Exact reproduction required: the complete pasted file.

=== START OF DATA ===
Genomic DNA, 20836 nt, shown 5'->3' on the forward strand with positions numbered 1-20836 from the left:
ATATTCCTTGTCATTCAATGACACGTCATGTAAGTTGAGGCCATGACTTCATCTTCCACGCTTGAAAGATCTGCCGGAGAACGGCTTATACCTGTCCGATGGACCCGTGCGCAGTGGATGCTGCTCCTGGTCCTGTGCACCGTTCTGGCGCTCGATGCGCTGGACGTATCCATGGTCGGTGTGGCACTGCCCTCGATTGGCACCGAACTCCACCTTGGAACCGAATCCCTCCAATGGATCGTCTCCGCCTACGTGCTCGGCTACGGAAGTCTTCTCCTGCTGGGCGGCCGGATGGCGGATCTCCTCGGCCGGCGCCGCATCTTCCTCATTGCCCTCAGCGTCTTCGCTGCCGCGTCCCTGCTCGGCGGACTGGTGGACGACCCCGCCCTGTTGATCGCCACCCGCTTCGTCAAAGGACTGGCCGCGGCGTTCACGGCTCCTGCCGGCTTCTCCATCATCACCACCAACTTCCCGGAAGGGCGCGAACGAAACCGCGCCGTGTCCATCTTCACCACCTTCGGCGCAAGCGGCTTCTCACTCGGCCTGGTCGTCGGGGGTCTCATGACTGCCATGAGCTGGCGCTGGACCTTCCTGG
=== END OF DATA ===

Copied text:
Genomic DNA, 20836 nt, shown 5'->3' on the forward strand with positions numbered 1-20836 from the left:
ATATTCCTTGTCATTCAATGACACGTCATGTAAGTTGAGGCCATGACTTCATCTTCCACGCTTGAAAGATCTGCCGGAGAACGGCTTATACCTGTCCGATGGACCCGTGCGCAGTGGATGCTGCTCCTGGTCCTGTGCACCGTTCTGGCGCTCGATGCGCTGGACGTATCCATGGTCGGTGTGGCACTGCCCTCGATTGGCACCGAACTCCACCTTGGAACCGAATCCCTCCAATGGATCGTCTCCGCCTACGTGCTCGGCTACGGAAGTCTTCTCCTGCTGGGCGGCCGGATGGCGGATCTCCTCGGCCGGCGCCGCATCTTCCTCATTGCCCTCAGCGTCTTCGCTGCCGCGTCCCTGCTCGGCGGACTGGTGGACGACCCCGCCCTGTTGATCGCCACCCGCTTCGTCAAAGGACTGGCCGCGGCGTTCACGGCTCCTGCCGGCTTCTCCATCATCACCACCAACTTCCCGGAAGGGCGCGAACGAAACCGCGCCGTGTCCATCTTCACCACCTTCGGCGCAAGCGGCTTCTCACTCGGCCTGGTCGTCGGGGGTCTCATGACTGCCATGAGCTGGCGCTGGACCTTCCTGG